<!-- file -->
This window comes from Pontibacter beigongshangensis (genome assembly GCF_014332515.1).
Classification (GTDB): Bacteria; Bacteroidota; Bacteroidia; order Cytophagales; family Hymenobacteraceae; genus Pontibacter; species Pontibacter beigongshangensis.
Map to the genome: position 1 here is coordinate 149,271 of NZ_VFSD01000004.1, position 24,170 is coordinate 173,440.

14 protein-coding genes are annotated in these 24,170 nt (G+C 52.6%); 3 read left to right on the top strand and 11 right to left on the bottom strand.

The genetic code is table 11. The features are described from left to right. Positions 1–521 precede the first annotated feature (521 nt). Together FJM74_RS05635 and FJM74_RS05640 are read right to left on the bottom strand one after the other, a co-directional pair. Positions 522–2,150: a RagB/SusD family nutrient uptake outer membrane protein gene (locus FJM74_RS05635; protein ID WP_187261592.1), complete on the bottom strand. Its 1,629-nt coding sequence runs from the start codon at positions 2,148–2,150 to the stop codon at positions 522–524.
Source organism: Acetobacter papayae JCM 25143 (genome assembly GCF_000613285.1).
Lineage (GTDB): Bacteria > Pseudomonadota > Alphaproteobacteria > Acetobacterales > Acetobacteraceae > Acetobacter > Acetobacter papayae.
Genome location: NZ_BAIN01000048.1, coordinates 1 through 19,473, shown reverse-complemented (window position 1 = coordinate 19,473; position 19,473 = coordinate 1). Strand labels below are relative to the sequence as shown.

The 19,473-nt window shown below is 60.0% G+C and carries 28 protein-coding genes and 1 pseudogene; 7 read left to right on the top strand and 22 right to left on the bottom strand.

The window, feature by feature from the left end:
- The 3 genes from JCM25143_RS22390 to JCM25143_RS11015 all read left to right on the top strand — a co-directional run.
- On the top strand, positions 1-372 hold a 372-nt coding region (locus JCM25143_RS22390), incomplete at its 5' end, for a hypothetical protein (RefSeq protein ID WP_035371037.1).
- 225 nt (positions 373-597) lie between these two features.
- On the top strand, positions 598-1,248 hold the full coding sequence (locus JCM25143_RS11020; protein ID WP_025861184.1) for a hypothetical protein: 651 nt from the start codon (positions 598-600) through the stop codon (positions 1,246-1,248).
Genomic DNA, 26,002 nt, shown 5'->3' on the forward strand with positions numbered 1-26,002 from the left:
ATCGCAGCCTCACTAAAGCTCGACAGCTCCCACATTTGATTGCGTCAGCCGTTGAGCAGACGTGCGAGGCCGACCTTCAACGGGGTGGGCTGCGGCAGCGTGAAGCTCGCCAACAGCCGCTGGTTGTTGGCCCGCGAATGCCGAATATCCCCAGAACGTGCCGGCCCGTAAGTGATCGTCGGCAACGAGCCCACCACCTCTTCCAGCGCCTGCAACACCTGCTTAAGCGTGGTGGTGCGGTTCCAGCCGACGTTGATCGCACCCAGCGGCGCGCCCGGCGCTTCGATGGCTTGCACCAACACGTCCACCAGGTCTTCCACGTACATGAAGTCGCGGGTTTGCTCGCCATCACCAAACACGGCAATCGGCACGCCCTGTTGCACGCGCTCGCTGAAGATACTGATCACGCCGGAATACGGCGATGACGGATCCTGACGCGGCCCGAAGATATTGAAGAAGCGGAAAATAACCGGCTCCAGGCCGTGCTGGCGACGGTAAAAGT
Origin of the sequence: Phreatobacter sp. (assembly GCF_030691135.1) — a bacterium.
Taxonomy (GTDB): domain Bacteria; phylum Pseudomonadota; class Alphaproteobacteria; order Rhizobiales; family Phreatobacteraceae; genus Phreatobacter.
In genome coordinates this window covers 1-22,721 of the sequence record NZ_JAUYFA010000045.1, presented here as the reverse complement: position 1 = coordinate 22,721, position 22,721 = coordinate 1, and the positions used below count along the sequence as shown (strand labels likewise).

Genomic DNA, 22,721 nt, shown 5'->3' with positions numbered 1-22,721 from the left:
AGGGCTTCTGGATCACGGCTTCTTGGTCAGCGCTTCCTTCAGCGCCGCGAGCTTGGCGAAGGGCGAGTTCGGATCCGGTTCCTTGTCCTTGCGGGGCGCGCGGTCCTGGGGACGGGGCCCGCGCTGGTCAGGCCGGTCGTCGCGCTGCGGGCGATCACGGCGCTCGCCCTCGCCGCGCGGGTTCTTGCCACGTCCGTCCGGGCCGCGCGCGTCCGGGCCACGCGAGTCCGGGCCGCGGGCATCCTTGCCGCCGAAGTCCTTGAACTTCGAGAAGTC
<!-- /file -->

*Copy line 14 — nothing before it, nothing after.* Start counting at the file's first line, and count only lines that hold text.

- On the top strand, positions 598-1,248 hold the full coding sequence (locus JCM25143_RS11020; protein ID WP_025861184.1) for a hypothetical protein: 651 nt from the start codon (positions 598-600) through the stop codon (positions 1,246-1,248).